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DANCIN' FEATS 'Signifier' is full of firsts
by Lauren Warnecke

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About a year after arriving in Chicago, choreographer Joanna Furnans is trying a whole bunch of things for the first time. Furnans' first attempt at creating an evening-length concert includes new collaborations, new sources of funding, and new initiatives.

Signifier, premiering Oct. 23 at Links Hall, includes dancing by Furnans, Hope Goldman and Julie Boruff, with lighting by Christine Shallenberg, a recent LinkUP artist whose credentials include five years as the lighting director for Merce Cunningham. Furnans is also collaborating for the first time with her partner, Christine Wallers, a visual artist creating scenic design for Signifier ( Wallers' first scenic credit ) made possible through a DCASE grant ( Furnans' first ), in a studio space Wallers and Furnans share in Ravenswood ( a first for both women ).

In an interview with Wallers and Furnans, they discussed the nature of their collaboration. While the scenic elements and the dance are being created side by side, Wallers began the work with a line of investigation completely unrelated to Signifier.

Wallers' initial spark was rooted in kumadori, a specialized stage makeup technique used in traditional Japanese kabuki theater. In kumadori, the colors and patterns of actors' makeup represent qualities of the character they play. Wallers also became interested in how Japanese kimonos were constructed and folded to represent different classes, and the hidden language that could be determined by how it was worn. She saw parallels of this hidden language to gay culture in the 1980s and 1990s, when subtle jewelry or clothing choices were used to identify other gay people. While flashy fabric hidden within a kimono or a pinky ring don't resonate today as particularly rebellious—symbolism hidden within a subversive counterculture were bold assertions that carried potentially grave consequences.

"I'm not interested in any of that," said Furnans, whose dance is about deconstructing and reconstructing dance phrases with specific attention to how dance is gendered and sexualized in stereotypical and heteronormative ways. "The dancers [in Chicago] are awesome—they're just incredible—but there's a very heteronormative representation of how female dancers should be dancing," she said. Furnans is scrutinizing classical techniques such as ballet and contemporary dance, in part due to a the realization that she was beginning to adopt some of these choreographic trends. She found that she was being influenced by a need or desire to look "pretty," and as a technical, classically trained dancer was "getting trapped in [her] own picture of [her]self."

In creating Signifier and, in general, Furnans desires to make dances in which every movement is intentional, rather than defaulting to moves that are expected or commonly performed by others. She often looks to the clean and crisp lines and forms Merce Cunningham developed as inspiration because of his ability to "wipe the slate clean from the embellishment that makes movement gendered," she said.

"What are the signifiers in our techniques that make us read as feminine, feminized, sexualized… any of those things?" she asked. Then, after acknowledging the connotations of these movements, Furnans sought to figure out if she still liked and gravitated toward them as source material for her dances. On a larger scale, she hopes to prompt audiences and choreographers to evaluate our innate judgments and perceptions of these movements, and identify that we can choose to do something different.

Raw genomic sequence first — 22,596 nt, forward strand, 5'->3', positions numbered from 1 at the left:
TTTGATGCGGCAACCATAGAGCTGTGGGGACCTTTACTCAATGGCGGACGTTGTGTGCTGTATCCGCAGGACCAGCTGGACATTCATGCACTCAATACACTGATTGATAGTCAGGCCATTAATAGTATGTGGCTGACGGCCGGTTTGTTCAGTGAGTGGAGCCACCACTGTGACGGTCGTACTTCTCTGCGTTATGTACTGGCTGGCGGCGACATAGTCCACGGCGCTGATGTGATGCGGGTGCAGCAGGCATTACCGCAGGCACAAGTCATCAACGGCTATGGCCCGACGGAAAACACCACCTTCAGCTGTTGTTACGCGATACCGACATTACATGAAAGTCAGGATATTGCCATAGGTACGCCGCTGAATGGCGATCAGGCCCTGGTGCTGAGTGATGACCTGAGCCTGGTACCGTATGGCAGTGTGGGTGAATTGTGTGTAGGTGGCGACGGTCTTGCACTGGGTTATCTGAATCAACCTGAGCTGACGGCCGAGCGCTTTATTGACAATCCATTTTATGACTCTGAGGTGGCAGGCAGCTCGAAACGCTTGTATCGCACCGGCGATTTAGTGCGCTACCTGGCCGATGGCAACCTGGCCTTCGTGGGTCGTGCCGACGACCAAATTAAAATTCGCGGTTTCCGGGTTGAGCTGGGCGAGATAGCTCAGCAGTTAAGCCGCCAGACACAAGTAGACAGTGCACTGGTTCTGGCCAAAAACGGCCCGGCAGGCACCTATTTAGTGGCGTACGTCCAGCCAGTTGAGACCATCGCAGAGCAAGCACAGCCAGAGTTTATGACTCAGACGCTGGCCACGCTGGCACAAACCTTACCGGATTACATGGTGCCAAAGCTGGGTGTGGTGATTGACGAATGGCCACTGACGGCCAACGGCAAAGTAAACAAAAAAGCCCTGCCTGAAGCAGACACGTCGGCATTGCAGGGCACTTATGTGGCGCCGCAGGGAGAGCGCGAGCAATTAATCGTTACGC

In their discussions, Wallers felt that there were similarities in their ideas, because at the core both lines of investigation are rooted in representation. "I love that [Christine's] stuff is imbued in there," said Furnans, "but I'm not enacting any of that in the physicality. And that's ok… I gave her some parameters, the main one being that I didn't want any physical obstacles in the space. I didn't want to have to interact with anything. Her approach to [the] content is very different than mine, but I didn't really care how that manifested." Wallers' ideas are shrouded within Signifier's scenic elements, providing fodder for multiple layers of meaning when a viewer interacts with it.

The two artists, however disparate in their interests, are perhaps more similar than different. Each skirts between avant-garde and classical artist communities as formalists who respect and observe the traditions of their respective art forms, while acknowledging that part of that tradition includes breaking the rules and rebelling against norms. Each desires to view and to make work that has a fresh approach and innovative edge, yet is intentional, rigorous, and displays a level of discipline that isn't always present among fringe artists and performers.

"There's a balance somewhere in there," said Furnans, although she isn't entirely confident that her work will resonate with the polar ends of this spectrum. "I made a dance that I think I would want to see," she said, and in a way, the women approach their work like a flash of red satin folded into a kimono. While rebellion may not be distinctly overt, it is subtly layered into the work like an intentional smirk.

Joanna Furnans' Signifier premieres Oct 23-25 at Links Hall, 3111 N. Belmont Ave. Performances begin at 7:30 p.m.. Tickets are $10-18; visit . This is a shared program with performance artist Joshua Kent and his new work, WATCHING ME/WATCHING YOU. Learn more about Christine Wallers at .

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